Former Texan reporters recall covering Whitman shooting

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Photo Credit: Daily Texan file photo

John Economidy, editor-in-chief of The Daily Texan, gathered staff members at 9 a.m. on Aug. 1, 1966 for an impromptu meeting to plan the next day’s newspaper. Like many summer days, news was dull.

“What we need,” someone said, “is something like the Rigsby-Stark murders.”

The previous summer, James C. Cross confessed to raping and killing Susan Rigsby and murdering Shirley Stark, both 21-year-old coeds from Dallas. The Texan covered the case.

Someone else chimed in, “Why doesn’t someone go up and jump off the tower?”

“And we all agreed,” Economidy said, “that would be a great news feat.”

But in three hours, 25-year-old architectural engineering student Charles Whitman would go to the top of the UT Tower, kill 13 people and injure 32, after murdering his mother and wife. The staff, as student journalists, would be responsible for covering America’s first mass shooting on a college campus. Their newsroom would become the on-campus press headquarters.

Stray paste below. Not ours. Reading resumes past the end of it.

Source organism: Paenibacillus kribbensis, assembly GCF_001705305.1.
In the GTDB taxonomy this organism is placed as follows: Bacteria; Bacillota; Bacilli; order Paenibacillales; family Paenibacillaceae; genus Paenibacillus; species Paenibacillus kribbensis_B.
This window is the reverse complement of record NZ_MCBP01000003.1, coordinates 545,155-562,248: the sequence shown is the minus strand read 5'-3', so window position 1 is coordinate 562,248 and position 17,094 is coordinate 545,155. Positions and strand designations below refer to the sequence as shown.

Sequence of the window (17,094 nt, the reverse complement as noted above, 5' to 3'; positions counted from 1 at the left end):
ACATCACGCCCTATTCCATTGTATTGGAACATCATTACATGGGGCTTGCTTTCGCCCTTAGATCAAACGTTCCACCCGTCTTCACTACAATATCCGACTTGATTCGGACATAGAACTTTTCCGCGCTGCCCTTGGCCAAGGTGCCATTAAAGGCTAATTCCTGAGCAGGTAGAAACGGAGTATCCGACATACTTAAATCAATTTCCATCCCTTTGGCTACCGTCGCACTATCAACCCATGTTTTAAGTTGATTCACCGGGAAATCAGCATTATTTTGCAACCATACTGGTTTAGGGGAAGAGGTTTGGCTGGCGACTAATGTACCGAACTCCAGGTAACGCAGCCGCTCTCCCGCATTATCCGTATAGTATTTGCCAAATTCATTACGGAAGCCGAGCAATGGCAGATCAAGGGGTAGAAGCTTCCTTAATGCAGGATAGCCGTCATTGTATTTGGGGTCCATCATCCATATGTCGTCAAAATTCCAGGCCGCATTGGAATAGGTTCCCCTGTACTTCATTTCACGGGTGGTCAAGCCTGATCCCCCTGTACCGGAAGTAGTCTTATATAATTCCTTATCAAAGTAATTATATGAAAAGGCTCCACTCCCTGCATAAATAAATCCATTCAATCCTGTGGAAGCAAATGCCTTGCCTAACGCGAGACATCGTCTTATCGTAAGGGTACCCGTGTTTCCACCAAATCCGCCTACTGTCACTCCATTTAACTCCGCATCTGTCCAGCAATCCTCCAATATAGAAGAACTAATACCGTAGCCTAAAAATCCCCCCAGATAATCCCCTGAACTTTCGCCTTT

The meeting ended and staffers dispersed. Economidy headed back toward his apartment in West Campus for lunch, listening to the radio while he ate. Around noon, he heard KTBC anchor Neal Spelce on the radio.

“This is a warning to the citizens of Austin,” Spelce said. “Stay away from the University area. There is a sniper on the University Tower firing at will.”

Economidy ran toward campus. 

Texas was the first.  Fifty years after Whitman mounted his arsenal on the observation deck of the Tower, the list of school shootings has added, among others,
Columbine, Virginia Tech and Sandy Hook.